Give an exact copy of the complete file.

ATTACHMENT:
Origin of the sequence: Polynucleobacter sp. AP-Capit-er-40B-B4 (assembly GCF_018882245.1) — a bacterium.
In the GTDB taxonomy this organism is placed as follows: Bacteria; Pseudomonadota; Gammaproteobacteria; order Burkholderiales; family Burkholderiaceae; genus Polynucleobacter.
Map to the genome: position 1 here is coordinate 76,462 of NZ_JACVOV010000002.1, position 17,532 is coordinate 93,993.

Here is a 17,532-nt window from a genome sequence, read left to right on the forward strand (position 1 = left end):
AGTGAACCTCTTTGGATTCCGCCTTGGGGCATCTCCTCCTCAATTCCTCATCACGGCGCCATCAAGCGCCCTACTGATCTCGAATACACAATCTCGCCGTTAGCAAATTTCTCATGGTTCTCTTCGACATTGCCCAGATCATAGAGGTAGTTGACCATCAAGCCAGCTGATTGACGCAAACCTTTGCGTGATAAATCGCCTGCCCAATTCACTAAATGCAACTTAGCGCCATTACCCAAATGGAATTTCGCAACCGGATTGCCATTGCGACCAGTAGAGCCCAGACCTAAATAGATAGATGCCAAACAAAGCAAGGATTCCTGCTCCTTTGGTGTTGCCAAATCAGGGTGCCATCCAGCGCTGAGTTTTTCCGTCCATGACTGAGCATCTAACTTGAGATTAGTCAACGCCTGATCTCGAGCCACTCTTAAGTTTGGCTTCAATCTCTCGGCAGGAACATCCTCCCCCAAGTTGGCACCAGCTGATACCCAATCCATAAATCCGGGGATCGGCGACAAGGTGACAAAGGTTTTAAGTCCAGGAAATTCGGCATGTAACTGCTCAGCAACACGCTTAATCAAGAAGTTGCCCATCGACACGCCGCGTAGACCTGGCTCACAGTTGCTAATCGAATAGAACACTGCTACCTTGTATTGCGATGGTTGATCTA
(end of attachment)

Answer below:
Origin of the sequence: Polynucleobacter sp. AP-Capit-er-40B-B4 (assembly GCF_018882245.1) — a bacterium.
In the GTDB taxonomy this organism is placed as follows: Bacteria; Pseudomonadota; Gammaproteobacteria; order Burkholderiales; family Burkholderiaceae; genus Polynucleobacter.
Map to the genome: position 1 here is coordinate 76,462 of NZ_JACVOV010000002.1, position 17,532 is coordinate 93,993.

Here is a 17,532-nt window from a genome sequence, read left to right on the forward strand (position 1 = left end):
AGTGAACCTCTTTGGATTCCGCCTTGGGGCATCTCCTCCTCAATTCCTCATCACGGCGCCATCAAGCGCCCTACTGATCTCGAATACACAATCTCGCCGTTAGCAAATTTCTCATGGTTCTCTTCGACATTGCCCAGATCATAGAGGTAGTTGACCATCAAGCCAGCTGATTGACGCAAACCTTTGCGTGATAAATCGCCTGCCCAATTCACTAAATGCAACTTAGCGCCATTACCCAAATGGAATTTCGCAACCGGATTGCCATTGCGACCAGTAGAGCCCAGACCTAAATAGATAGATGCCAAACAAAGCAAGGATTCCTGCTCCTTTGGTGTTGCCAAATCAGGGTGCCATCCAGCGCTGAGTTTTTCCGTCCATGACTGAGCATCTAACTTGAGATTAGTCAACGCCTGATCTCGAGCCACTCTTAAGTTTGGCTTCAATCTCTCGGCAGGAACATCCTCCCCCAAGTTGGCACCAGCTGATACCCAATCCATAAATCCGGGGATCGGCGACAAGGTGACAAAGGTTTTAAGTCCAGGAAATTCGGCATGTAACTGCTCAGCAACACGCTTAATCAAGAAGTTGCCCATCGACACGCCGCGTAGACCTGGCTCACAGTTGCTAATCGAATAGAACACTGCTACCTTGTATTGCGATGGTTGATCTA